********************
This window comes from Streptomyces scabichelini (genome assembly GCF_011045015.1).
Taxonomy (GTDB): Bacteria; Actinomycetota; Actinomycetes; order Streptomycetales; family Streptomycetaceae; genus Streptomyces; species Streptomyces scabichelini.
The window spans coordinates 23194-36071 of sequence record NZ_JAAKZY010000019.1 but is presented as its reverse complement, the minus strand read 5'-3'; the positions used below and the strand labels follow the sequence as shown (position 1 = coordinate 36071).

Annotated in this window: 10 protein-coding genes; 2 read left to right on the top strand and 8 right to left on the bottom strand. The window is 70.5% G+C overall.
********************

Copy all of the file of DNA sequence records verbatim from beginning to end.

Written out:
This window comes from Streptomyces scabichelini (genome assembly GCF_011045015.1).
Taxonomy (GTDB): Bacteria; Actinomycetota; Actinomycetes; order Streptomycetales; family Streptomycetaceae; genus Streptomyces; species Streptomyces scabichelini.
The window spans coordinates 23194-36071 of sequence record NZ_JAAKZY010000019.1 but is presented as its reverse complement, the minus strand read 5'-3'; the positions used below and the strand labels follow the sequence as shown (position 1 = coordinate 36071).

Annotated in this window: 10 protein-coding genes; 2 read left to right on the top strand and 8 right to left on the bottom strand. The window is 70.5% G+C overall.